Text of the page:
Georgia's Kirby Smart discusses Cincinnati, opt-outs and injuries ahead of Peach Bowl

Hunter Dyke | Mizzou AthleticsGeorgia head coach Kirby Smart. Mizzou Tigers vs. Georgia Bulldogs at Memorial Stadium in Columbia, Mo. on Saturday, Dec. 12, 2020.

Georgia will take the field one last time this season against an undefeated Cincinnati in the Chick-fil-A Peach Bowl in Atlanta on Jan. 1. In a virtual press conference on Saturday, head coach Kirby Smart discussed the magnitude of the highly anticipated meeting with the Bearcats, rumored opt-outs, injury updates and COVID-19 precautions.

Bearing down for the Bearcats

Georgia will make its fourth-straight New Year’s Six bowl appearance in the Chick-fil-A Peach Bowl on Jan. 1 against the Bearcats. Cincinnati will be looking to prove its worth after being left out of the College Football Playoff despite a perfect record.

Smart recognizes Cincinnati's talent and effectiveness across the board. The Bulldogs have one game week left to prepare, which Smart said will start tomorrow.

“The more I’ve looked at Cincinnati, I’ve got a tremendous amount of respect for Luke Fickell and the team they’ve got,” Smart said in a virtual press conference on Saturday. “He’s done a tremendous job there, and they’re probably the most balanced in terms of being really good offensively, top-20, really good defensively, top-20, and then special teams the same way.”

One potential threat for the Bulldogs will be Cincinnati quarterback Desmond Ridder. Ridder has a 66.39% completion rate for 2,090 yards, 17 touchdowns and six interceptions this season. Ridder’s also Cincinnati’s second-leading rusher with 609 yards and 12 touchdowns.

Smart cited Ridder’s experience, and said experienced quarterbacks don’t make mistakes. Covering all of the Bearcats’ weapons, including Ridder, could be difficult for Georgia.

“He’s a much better runner than you give him credit for,” Smart said. “He’s long, he covers a lot of ground. He makes the right decision a lot … he’s just a really, really good football player.”

Opt-outs, COVID-19 and injuries

Smart shutdown whispers regarding certain players opting out ahead of the Peach Bowl. He confirmed that outside linebacker Azeez Ojulari and defensive back Mark Webb will play in Atlanta. Safety Richard LeCounte is also continuing to try and return after his motorcycle injury after the Bulldogs returned from Lexington, Kentucky, on Oct. 31.

Smart said cornerback Eric Stokes, linebacker Monty Rice, offensive lineman Ben Cleveland, tight end Tre McKitty and center Trey Hill will be absent due to senior bowl invites, injuries and NFL draft declarations.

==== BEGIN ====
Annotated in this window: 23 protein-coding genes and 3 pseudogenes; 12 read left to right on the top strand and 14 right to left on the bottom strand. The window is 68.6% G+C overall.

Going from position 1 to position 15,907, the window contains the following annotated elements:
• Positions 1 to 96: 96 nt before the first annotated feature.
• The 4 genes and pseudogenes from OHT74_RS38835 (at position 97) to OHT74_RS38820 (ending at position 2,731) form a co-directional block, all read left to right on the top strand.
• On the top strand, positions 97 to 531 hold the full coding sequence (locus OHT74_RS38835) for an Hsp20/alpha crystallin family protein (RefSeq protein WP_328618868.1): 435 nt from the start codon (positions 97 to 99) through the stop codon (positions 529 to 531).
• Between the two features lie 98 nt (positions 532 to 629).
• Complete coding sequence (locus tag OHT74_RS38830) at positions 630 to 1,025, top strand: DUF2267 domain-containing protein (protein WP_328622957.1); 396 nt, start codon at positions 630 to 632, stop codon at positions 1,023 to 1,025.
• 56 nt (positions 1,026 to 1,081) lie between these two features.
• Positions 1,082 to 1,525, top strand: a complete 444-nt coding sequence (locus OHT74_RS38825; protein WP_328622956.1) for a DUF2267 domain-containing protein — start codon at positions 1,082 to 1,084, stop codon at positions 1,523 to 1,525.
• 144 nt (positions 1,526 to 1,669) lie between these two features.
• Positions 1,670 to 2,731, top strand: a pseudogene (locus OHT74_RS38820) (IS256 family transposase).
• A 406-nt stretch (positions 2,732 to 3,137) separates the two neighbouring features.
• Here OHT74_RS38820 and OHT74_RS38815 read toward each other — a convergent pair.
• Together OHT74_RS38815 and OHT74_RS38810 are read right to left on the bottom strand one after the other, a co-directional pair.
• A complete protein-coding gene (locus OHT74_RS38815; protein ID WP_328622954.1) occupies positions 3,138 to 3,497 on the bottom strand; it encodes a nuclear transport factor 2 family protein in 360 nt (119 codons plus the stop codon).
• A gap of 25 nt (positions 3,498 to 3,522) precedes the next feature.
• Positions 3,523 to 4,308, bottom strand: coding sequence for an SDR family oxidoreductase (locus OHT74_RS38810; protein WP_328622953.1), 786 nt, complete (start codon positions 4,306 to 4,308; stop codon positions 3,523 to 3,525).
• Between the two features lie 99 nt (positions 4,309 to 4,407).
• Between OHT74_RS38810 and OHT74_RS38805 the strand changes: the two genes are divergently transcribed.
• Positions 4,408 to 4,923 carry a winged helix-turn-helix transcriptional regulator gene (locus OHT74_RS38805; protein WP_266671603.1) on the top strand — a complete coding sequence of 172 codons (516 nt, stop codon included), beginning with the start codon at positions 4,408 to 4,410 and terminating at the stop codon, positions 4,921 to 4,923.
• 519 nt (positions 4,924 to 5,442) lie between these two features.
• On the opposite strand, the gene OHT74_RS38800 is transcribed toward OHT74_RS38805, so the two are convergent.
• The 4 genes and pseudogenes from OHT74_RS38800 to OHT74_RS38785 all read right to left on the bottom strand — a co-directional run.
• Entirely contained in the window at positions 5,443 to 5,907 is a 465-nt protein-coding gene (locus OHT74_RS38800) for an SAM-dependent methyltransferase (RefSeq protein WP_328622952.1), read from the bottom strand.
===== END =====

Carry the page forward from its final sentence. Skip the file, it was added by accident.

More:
All five are impactful on both sides of the ball, so the Bulldogs will have to find similar production via their next man up mentality, which they have become familiar with this season. Despite absences, Smart remains focused on those that will play, along with his “three main opponents” right now.

“Cincinnati, Cincinnati, and COVID,” Smart said. “I’m super proud of the guys that are [playing] and that want to finish it off, and that are committed to Georgia and finishing it off the right way.”

Georgia has also been planning in case COVID-19 hinders plans. Smart said Georgia has three hurdles to get through with three more rounds of tests before Jan. 1. The Bulldogs are continuing to follow conference testing protocol.

Smart said the team is “on pins and needles,” after a brief holiday break, especially regarding contact tracing, which he noted that nobody would be able to clear at this time. The staff has also planned protocol in case Smart tests positive.

“It’s an obvious concern for both teams,” Smart said. “We’ve dealt with it all year, but our numbers have gone up in the past two to three weeks … we know at this point forward, there’s no getting anybody back. So, if it’s the wrong position, from a depth standpoint, it could really attack your team.”

Finishing the drill

Smart said it’s difficult to accentuate the bowl experience since the team won’t arrive in Atlanta until the night before the game while avoiding doing things publicly all the while.

“There’s not a lot you can do to enjoy the bowl,” Smart said. “You’ve got to be able to enjoy the fellowship of your teammates and staying safe so that we’re able to finish off this season.”

Although Georgia doesn’t have the opportunity to compete in the College Football Playoff, the magnitude of this game is still prominent. Smart said that many spin the bowl game as a chance to build momentum for 2021, and look at it as “bloom or doom.”

Still, Smart said he’s not auditioning for next season, although some players will get significant playing time for the first time. At the end of the day, he thinks this is an opportunity to finish this season off right.

“What I want to do is play good, sound football,” Smart said. “I want our seniors that are in this game to go out on top … it’s an opportunity, it’s a reward, for our guys to go out and play a top-10 opponent, a team that has not lost a game all year … we want to play our best game."

Printed with permission from The Red & Black independent student media organization based in Athens, Ga.;

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